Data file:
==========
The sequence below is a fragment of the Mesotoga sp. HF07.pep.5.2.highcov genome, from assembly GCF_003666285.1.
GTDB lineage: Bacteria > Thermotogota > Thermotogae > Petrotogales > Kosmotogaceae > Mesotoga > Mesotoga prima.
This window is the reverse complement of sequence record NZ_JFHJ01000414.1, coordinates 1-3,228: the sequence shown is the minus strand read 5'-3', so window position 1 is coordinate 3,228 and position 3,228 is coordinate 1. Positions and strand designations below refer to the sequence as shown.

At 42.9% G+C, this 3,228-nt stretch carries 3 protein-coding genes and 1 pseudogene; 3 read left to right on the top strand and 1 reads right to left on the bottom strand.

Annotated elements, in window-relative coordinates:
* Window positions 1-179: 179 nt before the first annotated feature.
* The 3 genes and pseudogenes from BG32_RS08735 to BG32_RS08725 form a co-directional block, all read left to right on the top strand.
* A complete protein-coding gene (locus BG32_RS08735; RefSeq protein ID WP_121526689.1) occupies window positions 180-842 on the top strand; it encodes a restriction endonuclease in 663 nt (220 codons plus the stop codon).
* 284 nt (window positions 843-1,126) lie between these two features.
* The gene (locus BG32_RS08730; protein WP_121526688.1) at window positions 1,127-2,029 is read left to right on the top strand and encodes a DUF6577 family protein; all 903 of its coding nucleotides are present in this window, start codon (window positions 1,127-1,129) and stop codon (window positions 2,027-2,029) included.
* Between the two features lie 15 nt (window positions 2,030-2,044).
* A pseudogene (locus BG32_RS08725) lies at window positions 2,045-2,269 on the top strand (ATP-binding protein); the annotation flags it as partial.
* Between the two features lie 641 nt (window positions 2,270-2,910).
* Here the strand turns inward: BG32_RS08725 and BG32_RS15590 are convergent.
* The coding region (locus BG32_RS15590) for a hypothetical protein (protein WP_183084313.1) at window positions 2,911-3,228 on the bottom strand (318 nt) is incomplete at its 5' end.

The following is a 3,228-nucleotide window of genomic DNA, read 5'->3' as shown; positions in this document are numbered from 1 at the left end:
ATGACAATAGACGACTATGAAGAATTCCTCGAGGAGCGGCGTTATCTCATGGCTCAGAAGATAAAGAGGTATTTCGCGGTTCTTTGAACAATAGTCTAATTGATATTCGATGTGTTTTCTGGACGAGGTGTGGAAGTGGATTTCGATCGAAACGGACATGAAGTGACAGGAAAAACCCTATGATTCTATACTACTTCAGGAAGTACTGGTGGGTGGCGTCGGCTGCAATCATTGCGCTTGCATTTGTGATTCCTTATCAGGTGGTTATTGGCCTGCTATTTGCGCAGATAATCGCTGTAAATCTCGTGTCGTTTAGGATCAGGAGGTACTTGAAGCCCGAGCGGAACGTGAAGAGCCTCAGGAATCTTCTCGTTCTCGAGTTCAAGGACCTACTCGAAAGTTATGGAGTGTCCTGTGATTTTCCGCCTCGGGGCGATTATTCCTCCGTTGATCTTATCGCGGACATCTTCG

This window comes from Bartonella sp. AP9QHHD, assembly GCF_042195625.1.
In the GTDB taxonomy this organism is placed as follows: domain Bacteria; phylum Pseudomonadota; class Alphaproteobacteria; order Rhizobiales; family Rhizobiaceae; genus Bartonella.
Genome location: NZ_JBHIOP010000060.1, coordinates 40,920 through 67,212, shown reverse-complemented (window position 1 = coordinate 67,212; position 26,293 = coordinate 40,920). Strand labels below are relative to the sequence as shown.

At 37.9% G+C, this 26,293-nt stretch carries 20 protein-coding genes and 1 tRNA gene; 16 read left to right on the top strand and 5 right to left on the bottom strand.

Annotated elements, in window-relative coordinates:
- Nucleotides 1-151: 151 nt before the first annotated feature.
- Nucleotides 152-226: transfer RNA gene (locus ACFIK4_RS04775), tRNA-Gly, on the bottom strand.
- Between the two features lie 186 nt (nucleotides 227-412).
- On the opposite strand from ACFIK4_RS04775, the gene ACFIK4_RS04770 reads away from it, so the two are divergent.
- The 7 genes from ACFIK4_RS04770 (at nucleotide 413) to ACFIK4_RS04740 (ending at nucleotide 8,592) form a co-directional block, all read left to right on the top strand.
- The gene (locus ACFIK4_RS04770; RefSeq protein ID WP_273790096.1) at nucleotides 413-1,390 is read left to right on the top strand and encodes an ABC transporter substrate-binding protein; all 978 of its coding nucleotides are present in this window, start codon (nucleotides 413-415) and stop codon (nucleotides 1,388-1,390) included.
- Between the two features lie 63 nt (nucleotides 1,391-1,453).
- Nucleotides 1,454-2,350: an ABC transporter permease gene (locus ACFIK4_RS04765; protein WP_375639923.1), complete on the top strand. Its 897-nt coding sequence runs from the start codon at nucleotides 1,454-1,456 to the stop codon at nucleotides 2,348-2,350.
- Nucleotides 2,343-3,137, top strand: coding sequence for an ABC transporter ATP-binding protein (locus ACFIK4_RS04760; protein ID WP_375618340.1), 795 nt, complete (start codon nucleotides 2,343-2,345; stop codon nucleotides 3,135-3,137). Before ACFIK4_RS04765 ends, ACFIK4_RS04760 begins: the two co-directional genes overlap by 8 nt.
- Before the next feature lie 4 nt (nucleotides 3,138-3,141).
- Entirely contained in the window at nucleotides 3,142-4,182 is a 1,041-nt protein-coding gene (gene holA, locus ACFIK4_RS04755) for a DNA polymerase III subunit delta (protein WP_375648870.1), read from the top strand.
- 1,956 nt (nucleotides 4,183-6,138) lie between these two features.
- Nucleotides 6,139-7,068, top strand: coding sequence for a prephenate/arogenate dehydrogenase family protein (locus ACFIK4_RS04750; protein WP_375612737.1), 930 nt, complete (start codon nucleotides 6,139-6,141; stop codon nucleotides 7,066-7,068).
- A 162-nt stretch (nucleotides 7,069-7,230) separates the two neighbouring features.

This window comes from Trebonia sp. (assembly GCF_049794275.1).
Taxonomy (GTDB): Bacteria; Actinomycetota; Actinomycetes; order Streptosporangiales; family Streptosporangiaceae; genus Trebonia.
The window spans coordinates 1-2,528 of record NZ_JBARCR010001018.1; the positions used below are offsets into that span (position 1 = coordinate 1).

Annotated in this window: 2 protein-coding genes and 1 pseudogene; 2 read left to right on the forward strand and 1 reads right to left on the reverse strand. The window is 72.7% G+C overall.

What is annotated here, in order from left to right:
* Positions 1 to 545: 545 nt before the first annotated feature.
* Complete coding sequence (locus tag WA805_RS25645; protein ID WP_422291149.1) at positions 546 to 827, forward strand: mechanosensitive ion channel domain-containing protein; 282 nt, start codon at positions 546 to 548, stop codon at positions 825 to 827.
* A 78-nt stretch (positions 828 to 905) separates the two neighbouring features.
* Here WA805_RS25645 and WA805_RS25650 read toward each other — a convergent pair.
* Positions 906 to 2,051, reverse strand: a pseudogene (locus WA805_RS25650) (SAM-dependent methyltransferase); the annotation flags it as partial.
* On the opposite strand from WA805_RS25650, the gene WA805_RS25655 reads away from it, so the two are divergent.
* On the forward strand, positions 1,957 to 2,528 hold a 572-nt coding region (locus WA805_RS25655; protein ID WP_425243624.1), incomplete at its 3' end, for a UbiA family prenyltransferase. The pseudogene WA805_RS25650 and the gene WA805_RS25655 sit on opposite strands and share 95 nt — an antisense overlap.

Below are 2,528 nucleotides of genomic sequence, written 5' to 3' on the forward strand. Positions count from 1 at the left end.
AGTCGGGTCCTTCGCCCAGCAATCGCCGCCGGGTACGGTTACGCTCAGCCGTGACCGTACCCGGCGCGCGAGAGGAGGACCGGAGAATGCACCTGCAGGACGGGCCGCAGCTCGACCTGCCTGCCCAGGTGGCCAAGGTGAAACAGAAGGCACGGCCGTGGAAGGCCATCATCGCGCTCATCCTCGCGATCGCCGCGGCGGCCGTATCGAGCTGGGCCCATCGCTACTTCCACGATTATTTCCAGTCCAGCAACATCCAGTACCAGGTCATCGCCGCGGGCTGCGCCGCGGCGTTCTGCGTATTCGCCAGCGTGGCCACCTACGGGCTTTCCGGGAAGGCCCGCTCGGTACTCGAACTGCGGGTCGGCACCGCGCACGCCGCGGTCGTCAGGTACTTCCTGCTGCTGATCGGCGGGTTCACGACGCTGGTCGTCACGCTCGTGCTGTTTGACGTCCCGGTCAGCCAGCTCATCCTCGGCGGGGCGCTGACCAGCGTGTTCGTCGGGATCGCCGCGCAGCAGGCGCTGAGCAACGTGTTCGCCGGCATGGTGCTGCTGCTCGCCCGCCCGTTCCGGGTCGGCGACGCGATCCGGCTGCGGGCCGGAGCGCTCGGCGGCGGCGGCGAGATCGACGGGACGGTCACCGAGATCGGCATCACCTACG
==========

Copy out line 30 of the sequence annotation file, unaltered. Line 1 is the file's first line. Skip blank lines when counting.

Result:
- Nucleotides 1,454-2,350: an ABC transporter permease gene (locus ACFIK4_RS04765; protein WP_375639923.1), complete on the top strand. Its 897-nt coding sequence runs from the start codon at nucleotides 1,454-1,456 to the stop codon at nucleotides 2,348-2,350.